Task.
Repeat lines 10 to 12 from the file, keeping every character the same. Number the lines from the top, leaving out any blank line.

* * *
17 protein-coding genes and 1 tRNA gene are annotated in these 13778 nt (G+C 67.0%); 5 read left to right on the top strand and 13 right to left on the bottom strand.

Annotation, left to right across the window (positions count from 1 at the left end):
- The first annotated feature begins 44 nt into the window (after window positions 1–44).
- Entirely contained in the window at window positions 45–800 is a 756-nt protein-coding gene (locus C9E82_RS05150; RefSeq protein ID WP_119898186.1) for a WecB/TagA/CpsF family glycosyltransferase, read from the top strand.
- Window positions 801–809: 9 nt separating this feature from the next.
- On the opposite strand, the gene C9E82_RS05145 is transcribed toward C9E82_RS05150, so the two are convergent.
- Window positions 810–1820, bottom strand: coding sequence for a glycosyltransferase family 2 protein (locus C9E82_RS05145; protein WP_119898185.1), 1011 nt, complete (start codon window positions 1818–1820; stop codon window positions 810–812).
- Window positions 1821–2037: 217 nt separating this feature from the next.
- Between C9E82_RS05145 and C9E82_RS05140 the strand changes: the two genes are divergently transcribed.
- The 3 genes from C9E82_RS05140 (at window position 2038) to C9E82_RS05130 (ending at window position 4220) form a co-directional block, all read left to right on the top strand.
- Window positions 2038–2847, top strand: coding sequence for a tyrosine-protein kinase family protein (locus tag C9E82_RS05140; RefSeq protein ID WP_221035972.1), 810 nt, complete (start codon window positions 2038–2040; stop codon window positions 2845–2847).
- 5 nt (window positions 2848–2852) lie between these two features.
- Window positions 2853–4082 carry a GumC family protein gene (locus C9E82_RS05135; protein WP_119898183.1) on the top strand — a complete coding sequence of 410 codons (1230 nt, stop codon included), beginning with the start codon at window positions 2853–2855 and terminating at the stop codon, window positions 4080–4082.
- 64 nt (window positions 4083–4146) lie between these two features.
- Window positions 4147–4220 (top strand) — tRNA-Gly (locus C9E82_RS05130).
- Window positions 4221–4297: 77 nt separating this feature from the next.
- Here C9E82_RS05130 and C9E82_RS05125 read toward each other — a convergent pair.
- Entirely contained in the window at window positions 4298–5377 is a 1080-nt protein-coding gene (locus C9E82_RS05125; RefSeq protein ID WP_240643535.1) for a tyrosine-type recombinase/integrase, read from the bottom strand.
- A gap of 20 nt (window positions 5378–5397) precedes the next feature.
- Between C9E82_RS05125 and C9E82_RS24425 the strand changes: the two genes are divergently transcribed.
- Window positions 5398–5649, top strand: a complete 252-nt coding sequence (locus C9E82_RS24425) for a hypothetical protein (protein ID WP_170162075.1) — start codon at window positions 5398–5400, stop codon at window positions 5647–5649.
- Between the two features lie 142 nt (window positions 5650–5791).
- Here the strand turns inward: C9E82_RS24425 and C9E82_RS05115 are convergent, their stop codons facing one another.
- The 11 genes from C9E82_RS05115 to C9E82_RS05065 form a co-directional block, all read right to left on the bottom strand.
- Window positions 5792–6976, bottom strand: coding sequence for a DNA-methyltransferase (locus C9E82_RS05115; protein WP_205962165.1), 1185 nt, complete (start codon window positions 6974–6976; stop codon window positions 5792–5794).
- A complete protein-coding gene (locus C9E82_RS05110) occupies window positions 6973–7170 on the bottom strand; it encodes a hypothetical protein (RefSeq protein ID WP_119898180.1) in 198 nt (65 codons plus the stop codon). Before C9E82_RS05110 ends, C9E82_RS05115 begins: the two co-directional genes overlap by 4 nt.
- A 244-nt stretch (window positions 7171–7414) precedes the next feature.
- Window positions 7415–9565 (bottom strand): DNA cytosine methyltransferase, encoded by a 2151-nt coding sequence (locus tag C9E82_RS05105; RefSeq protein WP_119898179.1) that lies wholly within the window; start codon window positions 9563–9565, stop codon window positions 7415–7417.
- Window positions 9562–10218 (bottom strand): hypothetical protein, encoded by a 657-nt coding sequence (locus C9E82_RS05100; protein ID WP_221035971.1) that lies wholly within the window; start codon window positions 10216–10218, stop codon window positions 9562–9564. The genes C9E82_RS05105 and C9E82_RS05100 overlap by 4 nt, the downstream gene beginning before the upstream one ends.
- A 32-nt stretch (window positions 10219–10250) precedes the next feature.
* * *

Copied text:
- The 3 genes from C9E82_RS05140 (at window position 2038) to C9E82_RS05130 (ending at window position 4220) form a co-directional block, all read left to right on the top strand.
- Window positions 2038–2847, top strand: coding sequence for a tyrosine-protein kinase family protein (locus tag C9E82_RS05140; RefSeq protein ID WP_221035972.1), 810 nt, complete (start codon window positions 2038–2040; stop codon window positions 2845–2847).
- 5 nt (window positions 2848–2852) lie between these two features.